Digital Identity: The Appropriate Use Of Digital Identity

Period: 2019-2020

Partner: OMIDYAR NETWORK DIGITAL IDENTITY PROGRAM

About the project

CIPIT will undertake research on when private and public sector service providers should ask individuals to produce an identity document.

Read more about this project here.

Report on Kenya’s Identification Ecosystem

The report on Kenya’s Identity Ecosystem provides an overview of the main identification systems used to manage development, and an in-depth exploration of three that are vital to Kenyans’ participation in political and economic life. The report was researched and written by Emrys Schoemaker (Caribou Digital), Tom Kirk (London School of Economics) and Isaac Rutenberg (CIPIT).

The research for the report was funded by Australia’s Department for Foreign Affairs and Trade as part of their support to the Commonwealth Heads of Government Meeting to strengthen access to digital ID for women and girls.

The full report is available here, and an interactive ecosystem map is here.

Determining true risks and their impact to the user experience of Digital ID

Increasingly, with the introduction of DID programs in a number of African countries, citizens and residents have taken to social media to elaborate on some of their experiences of ID and interacting with ID systems. Albeit limited in scope and magnitude, these online reports of lived experiences provide a useful tool for assessing the impact of DID and identifying likely harms to which users may be exposed. Analysing social media narratives from 11 African countries, this report identifies, in descending order of gravity, three major categories of harms affecting users, as well as instances when the harms are most likely to manifest. These categorisations are proposed as a tool to assess the feasibility and proportionality of DID programs. Category One Harms are primarily associated with an inability to access foundational forms of ID. Category Two Harms on the other hand relate to users having the ID; its impact on constitutional rights, namely, the right to equality, privacy, and other human rights such as healthcare. The last category, Category Three Harms, deals with the harms occasioned by logistical/operational shortcomings such as clerical errors, long lines, etc. This report is guided by two main frameworks discussed below, the Principles for Evaluation set out by the Centre for Internet & Society (CIS) and the Omidyar Network’s Good ID principles.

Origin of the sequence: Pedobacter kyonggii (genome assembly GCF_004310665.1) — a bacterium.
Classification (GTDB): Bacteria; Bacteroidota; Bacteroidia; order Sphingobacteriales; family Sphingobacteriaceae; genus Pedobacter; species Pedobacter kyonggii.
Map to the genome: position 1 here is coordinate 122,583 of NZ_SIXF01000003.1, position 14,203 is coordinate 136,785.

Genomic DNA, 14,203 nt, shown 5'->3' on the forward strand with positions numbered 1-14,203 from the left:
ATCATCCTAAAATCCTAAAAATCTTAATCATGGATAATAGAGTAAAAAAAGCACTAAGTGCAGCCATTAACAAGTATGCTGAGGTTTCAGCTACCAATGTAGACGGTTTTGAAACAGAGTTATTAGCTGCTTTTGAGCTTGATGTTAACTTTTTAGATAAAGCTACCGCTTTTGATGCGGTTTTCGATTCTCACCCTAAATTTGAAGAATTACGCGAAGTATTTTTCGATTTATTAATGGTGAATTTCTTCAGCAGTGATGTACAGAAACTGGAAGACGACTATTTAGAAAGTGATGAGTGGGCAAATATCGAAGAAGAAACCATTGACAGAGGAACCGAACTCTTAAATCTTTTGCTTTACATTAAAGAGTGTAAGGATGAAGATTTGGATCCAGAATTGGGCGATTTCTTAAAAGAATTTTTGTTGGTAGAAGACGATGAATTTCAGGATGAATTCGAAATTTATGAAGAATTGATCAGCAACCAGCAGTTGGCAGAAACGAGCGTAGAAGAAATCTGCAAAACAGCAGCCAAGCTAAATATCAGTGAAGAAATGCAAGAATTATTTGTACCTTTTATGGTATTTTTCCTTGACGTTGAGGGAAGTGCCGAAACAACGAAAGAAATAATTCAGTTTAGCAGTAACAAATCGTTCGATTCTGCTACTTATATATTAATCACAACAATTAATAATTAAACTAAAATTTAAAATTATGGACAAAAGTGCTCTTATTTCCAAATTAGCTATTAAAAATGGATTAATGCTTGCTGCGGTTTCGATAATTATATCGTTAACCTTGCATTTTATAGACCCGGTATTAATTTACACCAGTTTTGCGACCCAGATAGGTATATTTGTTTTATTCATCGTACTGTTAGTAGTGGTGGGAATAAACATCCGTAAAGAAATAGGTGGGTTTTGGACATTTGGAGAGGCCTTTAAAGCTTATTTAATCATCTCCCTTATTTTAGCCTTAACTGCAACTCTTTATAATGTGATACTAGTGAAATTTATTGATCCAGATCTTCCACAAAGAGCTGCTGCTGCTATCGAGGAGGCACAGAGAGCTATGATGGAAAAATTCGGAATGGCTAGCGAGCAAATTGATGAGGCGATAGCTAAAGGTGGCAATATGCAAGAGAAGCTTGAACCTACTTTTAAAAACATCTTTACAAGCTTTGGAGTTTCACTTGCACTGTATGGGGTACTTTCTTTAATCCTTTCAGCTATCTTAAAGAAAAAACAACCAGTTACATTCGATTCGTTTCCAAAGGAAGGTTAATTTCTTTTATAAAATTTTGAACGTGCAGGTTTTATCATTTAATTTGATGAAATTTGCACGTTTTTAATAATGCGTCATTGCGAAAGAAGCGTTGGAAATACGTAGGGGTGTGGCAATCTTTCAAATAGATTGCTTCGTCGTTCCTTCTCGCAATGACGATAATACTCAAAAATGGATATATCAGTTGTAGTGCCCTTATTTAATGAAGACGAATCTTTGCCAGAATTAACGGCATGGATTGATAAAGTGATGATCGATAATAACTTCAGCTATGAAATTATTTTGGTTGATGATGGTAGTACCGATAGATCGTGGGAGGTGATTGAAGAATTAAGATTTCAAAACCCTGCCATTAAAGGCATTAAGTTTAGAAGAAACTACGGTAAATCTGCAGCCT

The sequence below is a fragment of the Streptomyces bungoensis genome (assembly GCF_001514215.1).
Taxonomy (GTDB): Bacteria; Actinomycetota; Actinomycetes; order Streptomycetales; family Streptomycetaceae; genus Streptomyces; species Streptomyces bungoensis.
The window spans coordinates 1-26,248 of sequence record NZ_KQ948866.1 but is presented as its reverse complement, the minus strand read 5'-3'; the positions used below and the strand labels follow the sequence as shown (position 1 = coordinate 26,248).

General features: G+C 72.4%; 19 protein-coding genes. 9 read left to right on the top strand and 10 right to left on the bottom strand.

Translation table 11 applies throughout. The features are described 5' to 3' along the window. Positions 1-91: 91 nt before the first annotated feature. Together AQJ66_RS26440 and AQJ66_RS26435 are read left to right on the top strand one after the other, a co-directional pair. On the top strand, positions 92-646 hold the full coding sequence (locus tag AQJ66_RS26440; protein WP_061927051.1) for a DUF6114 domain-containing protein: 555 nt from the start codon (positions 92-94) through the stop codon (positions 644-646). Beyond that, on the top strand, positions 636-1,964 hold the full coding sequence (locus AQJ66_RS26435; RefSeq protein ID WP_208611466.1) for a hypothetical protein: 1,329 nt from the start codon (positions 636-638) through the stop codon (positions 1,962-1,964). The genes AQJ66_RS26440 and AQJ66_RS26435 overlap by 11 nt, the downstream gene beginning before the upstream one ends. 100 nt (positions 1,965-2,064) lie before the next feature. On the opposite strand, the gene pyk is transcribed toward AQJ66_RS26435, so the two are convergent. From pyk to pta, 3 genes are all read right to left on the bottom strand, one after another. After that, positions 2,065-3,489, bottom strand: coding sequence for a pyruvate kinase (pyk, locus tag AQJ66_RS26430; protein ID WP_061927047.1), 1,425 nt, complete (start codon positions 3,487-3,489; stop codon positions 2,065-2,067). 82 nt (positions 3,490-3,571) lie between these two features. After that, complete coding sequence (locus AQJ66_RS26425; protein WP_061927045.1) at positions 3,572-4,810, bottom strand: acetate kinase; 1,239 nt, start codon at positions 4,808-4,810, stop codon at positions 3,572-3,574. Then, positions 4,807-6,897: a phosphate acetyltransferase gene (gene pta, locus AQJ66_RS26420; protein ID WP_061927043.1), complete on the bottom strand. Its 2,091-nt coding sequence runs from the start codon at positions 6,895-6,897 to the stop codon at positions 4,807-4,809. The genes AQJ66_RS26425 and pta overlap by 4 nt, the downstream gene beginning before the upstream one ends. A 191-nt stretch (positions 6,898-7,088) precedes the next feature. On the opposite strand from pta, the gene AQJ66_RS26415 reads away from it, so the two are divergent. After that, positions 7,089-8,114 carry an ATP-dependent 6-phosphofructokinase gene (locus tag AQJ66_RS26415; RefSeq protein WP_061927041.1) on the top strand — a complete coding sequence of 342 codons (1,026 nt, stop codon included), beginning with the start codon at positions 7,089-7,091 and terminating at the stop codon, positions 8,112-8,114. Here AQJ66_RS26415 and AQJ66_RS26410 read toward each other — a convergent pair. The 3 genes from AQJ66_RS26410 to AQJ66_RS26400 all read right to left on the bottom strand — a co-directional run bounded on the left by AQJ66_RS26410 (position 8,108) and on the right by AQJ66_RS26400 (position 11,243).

Below are our full analysis of three use cases for Digital ID.

Use Case : National Healthcare
Use Case : Driving Licences
Use Case : Tax Records

The reports below are our analysis of Digital ID in the context of a global pandemic.

Kipande, Kitambulisho, Huduma Namba: The Violent Ontologies and Epistemologies of National Identity Systems in Kenya. 

In 2019, the Government of Kenya through the Ministry of the Interior announced a new initiative called the Huduma Namba; a centralised, ‘single source of truth’ database that would determine the extent to which citizens would be able to access key government services.

However, the Huduma Number is the latest incarnation of the idea that a centralised register of persons is necessary to effective governance. It is designed to take precedence over the existing ID (kitambulisho) system, which has its origins in the pre-independence registration of African males in Kenya. But despite its stated confidence in its own system, the government launched the Huduma Number under a cloud of threats and coercion. Citizens were given 30 days to register for the new system and informed that failure to register would deprive them of access to banking, passports, mobile money, and even while, for instance, provision was not made for those in the diaspora. Eventually, this move raised suspicion as to the legality of this mandatory enrolment.

This paper will retraces the politics and history such centralised databases in Kenya beginning with the introduction of the kipande in colonial Kenya in 1921, through to the creation of the kitambulisho system at independence, including enrolment of women in 1978 and the modern digital database, through to the Huduma Namba itself. This critical genealogy will emphasise the reasons why the various systems were created, the ways they were expected to operate, and the political challenges they raised, as well as the extent to which these challenges were addressed. In this way, the paper argues that the fundamental flaws in Kenya’s identity systems are political and not technological and that the introduction of a digital database without addressing the political context may compound more problems than it solves.

This paper is currently under peer review.